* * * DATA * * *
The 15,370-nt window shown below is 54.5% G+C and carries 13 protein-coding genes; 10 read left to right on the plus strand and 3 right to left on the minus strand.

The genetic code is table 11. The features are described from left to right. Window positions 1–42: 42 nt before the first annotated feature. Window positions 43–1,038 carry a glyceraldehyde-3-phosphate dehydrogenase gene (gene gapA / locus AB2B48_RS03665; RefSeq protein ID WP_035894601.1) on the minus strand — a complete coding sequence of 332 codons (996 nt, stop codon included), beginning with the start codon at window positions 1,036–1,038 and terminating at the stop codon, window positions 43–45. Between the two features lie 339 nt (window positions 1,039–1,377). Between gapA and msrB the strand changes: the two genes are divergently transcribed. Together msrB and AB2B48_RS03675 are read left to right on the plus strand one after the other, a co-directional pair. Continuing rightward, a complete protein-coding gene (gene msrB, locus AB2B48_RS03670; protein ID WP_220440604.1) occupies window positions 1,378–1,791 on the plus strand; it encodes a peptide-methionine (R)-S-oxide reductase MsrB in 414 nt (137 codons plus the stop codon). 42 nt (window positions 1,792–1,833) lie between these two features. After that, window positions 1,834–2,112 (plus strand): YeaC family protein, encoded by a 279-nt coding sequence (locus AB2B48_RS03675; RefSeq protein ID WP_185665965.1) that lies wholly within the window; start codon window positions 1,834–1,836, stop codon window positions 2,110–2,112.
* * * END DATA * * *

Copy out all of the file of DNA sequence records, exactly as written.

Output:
The 15,370-nt window shown below is 54.5% G+C and carries 13 protein-coding genes; 10 read left to right on the plus strand and 3 right to left on the minus strand.

The genetic code is table 11. The features are described from left to right. Window positions 1–42: 42 nt before the first annotated feature. Window positions 43–1,038 carry a glyceraldehyde-3-phosphate dehydrogenase gene (gene gapA / locus AB2B48_RS03665; RefSeq protein ID WP_035894601.1) on the minus strand — a complete coding sequence of 332 codons (996 nt, stop codon included), beginning with the start codon at window positions 1,036–1,038 and terminating at the stop codon, window positions 43–45. Between the two features lie 339 nt (window positions 1,039–1,377). Between gapA and msrB the strand changes: the two genes are divergently transcribed. Together msrB and AB2B48_RS03675 are read left to right on the plus strand one after the other, a co-directional pair. Continuing rightward, a complete protein-coding gene (gene msrB, locus AB2B48_RS03670; protein ID WP_220440604.1) occupies window positions 1,378–1,791 on the plus strand; it encodes a peptide-methionine (R)-S-oxide reductase MsrB in 414 nt (137 codons plus the stop codon). 42 nt (window positions 1,792–1,833) lie between these two features. After that, window positions 1,834–2,112 (plus strand): YeaC family protein, encoded by a 279-nt coding sequence (locus AB2B48_RS03675; RefSeq protein ID WP_185665965.1) that lies wholly within the window; start codon window positions 1,834–1,836, stop codon window positions 2,110–2,112.